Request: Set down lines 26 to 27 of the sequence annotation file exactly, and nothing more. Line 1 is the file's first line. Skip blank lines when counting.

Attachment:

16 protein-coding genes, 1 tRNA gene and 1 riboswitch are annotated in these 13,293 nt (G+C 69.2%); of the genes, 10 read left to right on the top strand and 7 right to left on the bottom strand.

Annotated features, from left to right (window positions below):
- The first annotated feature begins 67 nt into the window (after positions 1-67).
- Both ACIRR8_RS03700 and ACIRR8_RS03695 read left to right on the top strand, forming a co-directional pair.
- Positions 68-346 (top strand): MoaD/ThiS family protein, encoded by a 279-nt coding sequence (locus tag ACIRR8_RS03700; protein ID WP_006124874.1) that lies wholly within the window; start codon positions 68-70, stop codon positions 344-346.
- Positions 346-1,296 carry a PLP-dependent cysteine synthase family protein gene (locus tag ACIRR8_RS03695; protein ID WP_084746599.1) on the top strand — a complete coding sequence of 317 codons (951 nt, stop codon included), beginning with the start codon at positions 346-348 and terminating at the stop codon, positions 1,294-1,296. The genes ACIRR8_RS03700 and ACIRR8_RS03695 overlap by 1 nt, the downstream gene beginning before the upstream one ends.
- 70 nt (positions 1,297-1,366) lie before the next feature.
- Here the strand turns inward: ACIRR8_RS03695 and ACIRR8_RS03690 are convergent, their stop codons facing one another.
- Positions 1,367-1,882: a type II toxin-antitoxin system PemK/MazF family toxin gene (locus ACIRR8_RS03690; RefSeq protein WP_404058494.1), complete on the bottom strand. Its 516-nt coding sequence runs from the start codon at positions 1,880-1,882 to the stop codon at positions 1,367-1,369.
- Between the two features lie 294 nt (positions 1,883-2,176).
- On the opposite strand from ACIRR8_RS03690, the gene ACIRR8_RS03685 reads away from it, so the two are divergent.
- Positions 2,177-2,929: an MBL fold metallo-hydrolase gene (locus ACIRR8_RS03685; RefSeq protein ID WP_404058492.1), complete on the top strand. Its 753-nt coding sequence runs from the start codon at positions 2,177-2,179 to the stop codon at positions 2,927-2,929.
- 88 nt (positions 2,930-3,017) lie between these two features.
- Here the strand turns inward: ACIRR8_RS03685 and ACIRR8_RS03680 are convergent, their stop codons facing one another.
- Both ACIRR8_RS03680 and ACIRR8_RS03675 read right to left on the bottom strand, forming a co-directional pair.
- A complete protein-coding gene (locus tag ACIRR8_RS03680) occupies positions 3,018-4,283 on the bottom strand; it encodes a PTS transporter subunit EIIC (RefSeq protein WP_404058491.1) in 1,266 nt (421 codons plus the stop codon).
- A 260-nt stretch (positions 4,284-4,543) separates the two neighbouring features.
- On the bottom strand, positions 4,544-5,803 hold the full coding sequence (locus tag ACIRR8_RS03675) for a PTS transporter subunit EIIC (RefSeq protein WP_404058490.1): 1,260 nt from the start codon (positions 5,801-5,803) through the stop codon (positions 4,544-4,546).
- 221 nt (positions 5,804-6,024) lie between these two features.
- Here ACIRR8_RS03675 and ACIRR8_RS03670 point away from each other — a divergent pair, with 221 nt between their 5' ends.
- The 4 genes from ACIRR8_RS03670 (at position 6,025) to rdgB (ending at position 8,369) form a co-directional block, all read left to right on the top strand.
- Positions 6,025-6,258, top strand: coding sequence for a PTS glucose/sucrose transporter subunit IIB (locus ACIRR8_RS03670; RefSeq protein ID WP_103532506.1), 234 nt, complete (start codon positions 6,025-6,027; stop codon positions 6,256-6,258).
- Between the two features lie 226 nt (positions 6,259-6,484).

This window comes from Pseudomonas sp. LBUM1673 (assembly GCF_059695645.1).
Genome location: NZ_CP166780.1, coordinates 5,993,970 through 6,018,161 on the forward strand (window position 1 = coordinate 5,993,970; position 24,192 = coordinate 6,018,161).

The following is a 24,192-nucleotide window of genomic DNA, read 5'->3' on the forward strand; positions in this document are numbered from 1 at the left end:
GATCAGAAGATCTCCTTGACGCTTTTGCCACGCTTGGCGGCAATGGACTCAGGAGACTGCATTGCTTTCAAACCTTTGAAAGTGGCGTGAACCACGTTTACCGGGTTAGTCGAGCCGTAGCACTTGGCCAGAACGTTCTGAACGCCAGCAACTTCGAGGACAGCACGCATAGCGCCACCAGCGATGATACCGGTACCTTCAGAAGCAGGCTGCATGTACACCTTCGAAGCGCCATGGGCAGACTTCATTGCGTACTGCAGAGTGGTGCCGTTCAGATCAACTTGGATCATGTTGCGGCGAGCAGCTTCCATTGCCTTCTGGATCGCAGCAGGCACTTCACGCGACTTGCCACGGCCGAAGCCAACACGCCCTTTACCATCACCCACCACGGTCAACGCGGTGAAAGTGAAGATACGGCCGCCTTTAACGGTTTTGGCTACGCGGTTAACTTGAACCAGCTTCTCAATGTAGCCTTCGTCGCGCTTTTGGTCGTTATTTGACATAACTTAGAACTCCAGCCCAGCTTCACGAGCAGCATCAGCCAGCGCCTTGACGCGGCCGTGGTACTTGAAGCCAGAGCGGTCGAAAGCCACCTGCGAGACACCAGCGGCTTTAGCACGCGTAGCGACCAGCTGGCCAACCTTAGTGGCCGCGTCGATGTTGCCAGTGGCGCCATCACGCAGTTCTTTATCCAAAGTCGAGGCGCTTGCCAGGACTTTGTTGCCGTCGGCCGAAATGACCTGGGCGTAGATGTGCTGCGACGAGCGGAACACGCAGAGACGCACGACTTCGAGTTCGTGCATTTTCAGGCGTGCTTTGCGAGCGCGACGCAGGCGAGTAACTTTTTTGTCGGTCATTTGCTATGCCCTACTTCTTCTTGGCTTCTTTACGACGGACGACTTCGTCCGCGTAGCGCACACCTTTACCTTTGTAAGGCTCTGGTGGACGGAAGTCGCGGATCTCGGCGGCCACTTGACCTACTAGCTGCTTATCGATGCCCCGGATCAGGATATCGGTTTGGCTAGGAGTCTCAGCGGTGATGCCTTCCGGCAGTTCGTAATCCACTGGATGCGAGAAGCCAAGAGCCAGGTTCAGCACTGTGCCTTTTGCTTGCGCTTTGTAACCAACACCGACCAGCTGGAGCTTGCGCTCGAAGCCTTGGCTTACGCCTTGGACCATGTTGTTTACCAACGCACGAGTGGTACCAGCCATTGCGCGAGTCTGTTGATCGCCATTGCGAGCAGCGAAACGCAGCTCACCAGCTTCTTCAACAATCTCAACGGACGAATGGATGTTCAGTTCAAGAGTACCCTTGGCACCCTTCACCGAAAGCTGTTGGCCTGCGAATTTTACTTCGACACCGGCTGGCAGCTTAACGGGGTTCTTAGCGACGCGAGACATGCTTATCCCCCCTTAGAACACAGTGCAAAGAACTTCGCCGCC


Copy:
The following is a 24,192-nucleotide window of genomic DNA, read 5'->3' on the forward strand; positions in this document are numbered from 1 at the left end:
GATCAGAAGATCTCCTTGACGCTTTTGCCACGCTTGGCGGCAATGGACTCAGGAGACTGCATTGCTTTCAAACCTTTGAAAGTGGCGTGAACCACGTTTACCGGGTTAGTCGAGCCGTAGCACTTGGCCAGAACGTTCTGAACGCCAGCAACTTCGAGGACAGCACGCATAGCGCCACCAGCGATGATACCGGTACCTTCAGAAGCAGGCTGCATGTACACCTTCGAAGCGCCATGGGCAGACTTCATTGCGTACTGCAGAGTGGTGCCGTTCAGATCAACTTGGATCATGTTGCGGCGAGCAGCTTCCATTGCCTTCTGGATCGCAGCAGGCACTTCACGCGACTTGCCACGGCCGAAGCCAACACGCCCTTTACCATCACCCACCACGGTCAACGCGGTGAAAGTGAAGATACGGCCGCCTTTAACGGTTTTGGCTACGCGGTTAACTTGAACCAGCTTCTCAATGTAGCCTTCGTCGCGCTTTTGGTCGTTATTTGACATAACTTAGAACTCCAGCCCAGCTTCACGAGCAGCATCAGCCAGCGCCTTGACGCGGCCGTGGTACTTGAAGCCAGAGCGGTCGAAAGCCACCTGCGAGACACCAGCGGCTTTAGCACGCGTAGCGACCAGCTGGCCAACCTTAGTGGCCGCGTCGATGTTGCCAGTGGCGCCATCACGCAGTTCTTTATCCAAAGTCGAGGCGCTTGCCAGGACTTTGTTGCCGTCGGCCGAAATGACCTGGGCGTAGATGTGCTGCGACGAGCGGAACACGCAGAGACGCACGACTTCGAGTTCGTGCATTTTCAGGCGTGCTTTGCGAGCGCGACGCAGGCGAGTAACTTTTTTGTCGGTCATTTGCTATGCCCTACTTCTTCTTGGCTTCTTTACGACGGACGACTTCGTCCGCGTAGCGCACACCTTTACCTTTGTAAGGCTCTGGTGGACGGAAGTCGCGGATCTCGGCGGCCACTTGACCTACTAGCTGCTTATCGATGCCCCGGATCAGGATATCGGTTTGGCTAGGAGTCTCAGCGGTGATGCCTTCCGGCAGTTCGTAATCCACTGGATGCGAGAAGCCAAGAGCCAGGTTCAGCACTGTGCCTTTTGCTTGCGCTTTGTAACCAACACCGACCAGCTGGAGCTTGCGCTCGAAGCCTTGGCTTACGCCTTGGACCATGTTGTTTACCAACGCACGAGTGGTACCAGCCATTGCGCGAGTCTGTTGATCGCCATTGCGAGCAGCGAAACGCAGCTCACCAGCTTCTTCAACAATCTCAACGGACGAATGGATGTTCAGTTCAAGAGTACCCTTGGCACCCTTCACCGAAAGCTGTTGGCCTGCGAATTTTACTTCGACACCGGCTGGCAGCTTAACGGGGTTCTTAGCGACGCGAGACATGCTTATCCCCCCTTAGAACACAGTGCAAAGAACTTCGCCGCC